Why Tom Petty Was Great

Five Reasons He Deserved the Accolades

Why Tom Petty Was Great

Recently the world lost Tom Petty, a great American rock musician. Appreciation pieces popped up on network nightly newscasts and the front pages of major newspapers; Rolling Stone rushed out a tribute issue; and radio stations played extended homages. Rightly so. But a casual observer of the rock scene could be forgiven for wondering what all the fuss was about. After all, Petty and his band the Heartbreakers clearly didn’t make a mark—musical or cultural—on the order of, say, the Beatles, the Stones, Dylan, or Bowie. What was it that made Petty worthy of all those accolades? For those who are wondering, need reminding, or are just reminiscing, here are five reasons Tom Petty was great.

1. The Anthems. Sure, Tom Petty songs have strong verses and catchy choruses, but that’s not unusual in good rock. What sets Petty’s music apart is its anthemic nature. An anthem, unlike a hook, captures a broadly compelling theme and conveys it in a simple but powerful way. That’s a difficult and rare feat, but Petty achieved it with surprising regularity in songs like “I Won’t Back Down” and “Free Fallin’.”

2. The Themes. Rock is well known for lyrics that catalog angst, anger, frustration, and loneliness. Petty began that way; his first album is a series of vignettes about the tenor and frustrations (mostly romantic) of small-town life. However, he moved quickly to the lyrical theme that would define the rest of his career. Rather than dwelling on oppressive emotions and their causes, Petty advocated liberating oneself from them. “You don’t have to live like a refugee,” he told us. In the duet he wrote for himself and Stevie Nicks, she stands up to her lover with the unequivocal command, “Stop draggin’ my heart around.” The unmistakable message: you have the power to escape your misery. That’s an uncommonly positive message in the world of rock.

3. The Voice. Initially, Petty’s voice and singing—with elements of twang, drawl, honk, and a whole lot of slurring goin’ on—proved unfamiliar and polarizing. I recall a friend of mine, when first exposed to Petty’s music, indicating he liked the songs but could not abide the voice. Yet before long he, along with the rest of the world, had accepted that nasal instrument and Petty’s quirky delivery, recognizing them as perfect vehicles for conveying the music’s urgency. In a way, Petty’s unconventional sounding voice was a personification of the rebellion and freedom his songs championed.

4. The Videos. You might be surprised to learn, as I was, that Petty made terrific videos. I was clued into this by some of the aforementioned appreciation pieces. As it turns out, while most rock artists were taking the cheap-and-easy route for their videos—take-offs on live performances—Petty was putting a great deal of thought and creativity into his. Once he settled on a concept, he hired top directors and name actors (Johnny Depp, Kim Basinger) to help him create his miniature works of art. The results were highly experimental but always enjoyably wry. Check out “Don’t Come Around Here No More” for its twist on Alice in Wonderland, “Mary Jane’s Last Dance” for its macabre plot, or “You Got Lucky,” wherein a post-apocalyptic Petty and the band stumble across an “ancient” recording studio.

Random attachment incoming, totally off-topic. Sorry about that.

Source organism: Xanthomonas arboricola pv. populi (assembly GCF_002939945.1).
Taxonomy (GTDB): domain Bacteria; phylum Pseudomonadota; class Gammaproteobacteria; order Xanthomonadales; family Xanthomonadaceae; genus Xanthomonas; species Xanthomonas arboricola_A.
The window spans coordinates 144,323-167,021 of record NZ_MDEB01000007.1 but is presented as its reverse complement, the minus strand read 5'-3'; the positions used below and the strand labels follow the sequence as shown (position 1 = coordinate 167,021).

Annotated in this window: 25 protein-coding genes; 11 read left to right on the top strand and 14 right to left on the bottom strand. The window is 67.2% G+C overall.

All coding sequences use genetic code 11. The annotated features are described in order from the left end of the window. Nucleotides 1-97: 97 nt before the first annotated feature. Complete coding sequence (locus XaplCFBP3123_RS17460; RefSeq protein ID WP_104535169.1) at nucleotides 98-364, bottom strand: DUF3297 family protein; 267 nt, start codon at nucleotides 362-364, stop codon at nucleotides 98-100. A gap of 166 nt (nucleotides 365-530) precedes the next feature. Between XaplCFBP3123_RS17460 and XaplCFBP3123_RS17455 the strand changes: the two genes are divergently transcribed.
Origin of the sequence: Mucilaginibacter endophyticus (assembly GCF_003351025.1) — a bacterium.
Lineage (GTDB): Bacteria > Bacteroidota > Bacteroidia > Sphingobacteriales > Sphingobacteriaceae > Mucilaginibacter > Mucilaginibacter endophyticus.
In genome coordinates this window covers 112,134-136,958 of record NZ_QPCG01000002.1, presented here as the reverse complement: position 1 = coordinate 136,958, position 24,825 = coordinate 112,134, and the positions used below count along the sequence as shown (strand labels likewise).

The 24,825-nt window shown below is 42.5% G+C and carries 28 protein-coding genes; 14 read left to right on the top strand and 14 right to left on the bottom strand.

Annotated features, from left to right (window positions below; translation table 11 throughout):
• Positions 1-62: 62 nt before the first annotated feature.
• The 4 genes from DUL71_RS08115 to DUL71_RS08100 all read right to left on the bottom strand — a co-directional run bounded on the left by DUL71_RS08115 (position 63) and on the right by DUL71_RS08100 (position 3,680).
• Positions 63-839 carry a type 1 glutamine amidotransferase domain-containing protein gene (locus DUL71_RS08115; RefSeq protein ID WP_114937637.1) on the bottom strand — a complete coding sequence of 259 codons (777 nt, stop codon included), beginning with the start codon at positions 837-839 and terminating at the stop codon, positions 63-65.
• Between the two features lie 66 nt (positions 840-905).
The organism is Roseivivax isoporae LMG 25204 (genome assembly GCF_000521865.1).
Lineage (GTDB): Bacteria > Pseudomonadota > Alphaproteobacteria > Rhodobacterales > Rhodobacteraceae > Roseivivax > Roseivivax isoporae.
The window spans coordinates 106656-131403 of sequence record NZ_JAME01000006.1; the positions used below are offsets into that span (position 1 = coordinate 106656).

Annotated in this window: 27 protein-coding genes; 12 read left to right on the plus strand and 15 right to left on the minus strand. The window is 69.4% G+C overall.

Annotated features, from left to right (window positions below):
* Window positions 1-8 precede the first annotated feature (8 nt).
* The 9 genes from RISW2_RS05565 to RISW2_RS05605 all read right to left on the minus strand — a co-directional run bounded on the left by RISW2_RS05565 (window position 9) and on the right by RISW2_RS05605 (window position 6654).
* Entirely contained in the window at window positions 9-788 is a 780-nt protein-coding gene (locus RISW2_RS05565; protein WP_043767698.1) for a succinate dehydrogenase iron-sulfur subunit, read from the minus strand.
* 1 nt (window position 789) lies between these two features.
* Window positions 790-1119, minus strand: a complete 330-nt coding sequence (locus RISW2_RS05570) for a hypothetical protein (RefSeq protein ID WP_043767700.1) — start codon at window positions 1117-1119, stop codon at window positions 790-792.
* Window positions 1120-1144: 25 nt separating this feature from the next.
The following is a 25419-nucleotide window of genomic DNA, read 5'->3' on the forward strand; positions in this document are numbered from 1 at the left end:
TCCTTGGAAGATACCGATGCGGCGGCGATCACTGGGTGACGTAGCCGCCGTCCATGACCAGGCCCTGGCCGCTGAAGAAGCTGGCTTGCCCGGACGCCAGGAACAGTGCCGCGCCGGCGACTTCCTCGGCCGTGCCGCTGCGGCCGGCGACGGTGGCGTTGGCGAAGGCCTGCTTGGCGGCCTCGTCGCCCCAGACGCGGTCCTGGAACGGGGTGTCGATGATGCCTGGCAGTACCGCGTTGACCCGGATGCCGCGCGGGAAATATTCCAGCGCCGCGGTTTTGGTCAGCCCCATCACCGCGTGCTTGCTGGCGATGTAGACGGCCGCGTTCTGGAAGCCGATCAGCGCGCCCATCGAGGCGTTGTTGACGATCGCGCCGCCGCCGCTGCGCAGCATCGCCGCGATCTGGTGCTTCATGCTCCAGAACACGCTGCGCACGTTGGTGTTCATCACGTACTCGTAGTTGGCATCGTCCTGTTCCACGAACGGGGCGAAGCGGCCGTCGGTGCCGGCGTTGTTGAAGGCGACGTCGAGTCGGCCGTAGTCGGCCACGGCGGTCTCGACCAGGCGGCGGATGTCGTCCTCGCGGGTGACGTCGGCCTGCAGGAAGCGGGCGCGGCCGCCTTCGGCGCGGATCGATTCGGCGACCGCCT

5. The Band. The Heartbreakers were an unusually stable unit that backed Petty through most of his 40-year career. Bands who stick together that long develop a natural tightness that simply can’t be imitated. The Heartbreakers could drop into any of Petty’s endlessly varied riffs and beats and play the hell out of them. The band provided exemplary support to Petty’s trademark power chords, which were the most delicious we’ve been blessed with since Pete Townsend.

On first listen the Heartbreakers seem, like the Stones, to be built around a dual-guitar motif. Indeed, the rhythm and lead guitar work of Petty and Mike Campbell, respectively, intertwine as seamlessly as that of Keith and Ronnie. But with further listening it’s clear that Benmont Tench’s keyboards had equal billing.

Finally, while rhythms aren’t the first thing you think of when you reflect on Petty’s catalog, revisiting those songs today reminds you just how propulsive they were, thanks to the Heartbreaker’s crack rhythm section. In sum, Petty simply wouldn’t have achieved the heights he did without the consistent support, collaboration, and chops of this band.

All these factors add up to one overriding reason why Tom Petty was great: his music was inspirational. Petty’s songs, in their message of freedom, their anthemic choruses, and their pure, powerful delivery, inspired listeners to take charge of—and joy in—their own lives. If that’s not rock greatness, I don’t know what is.

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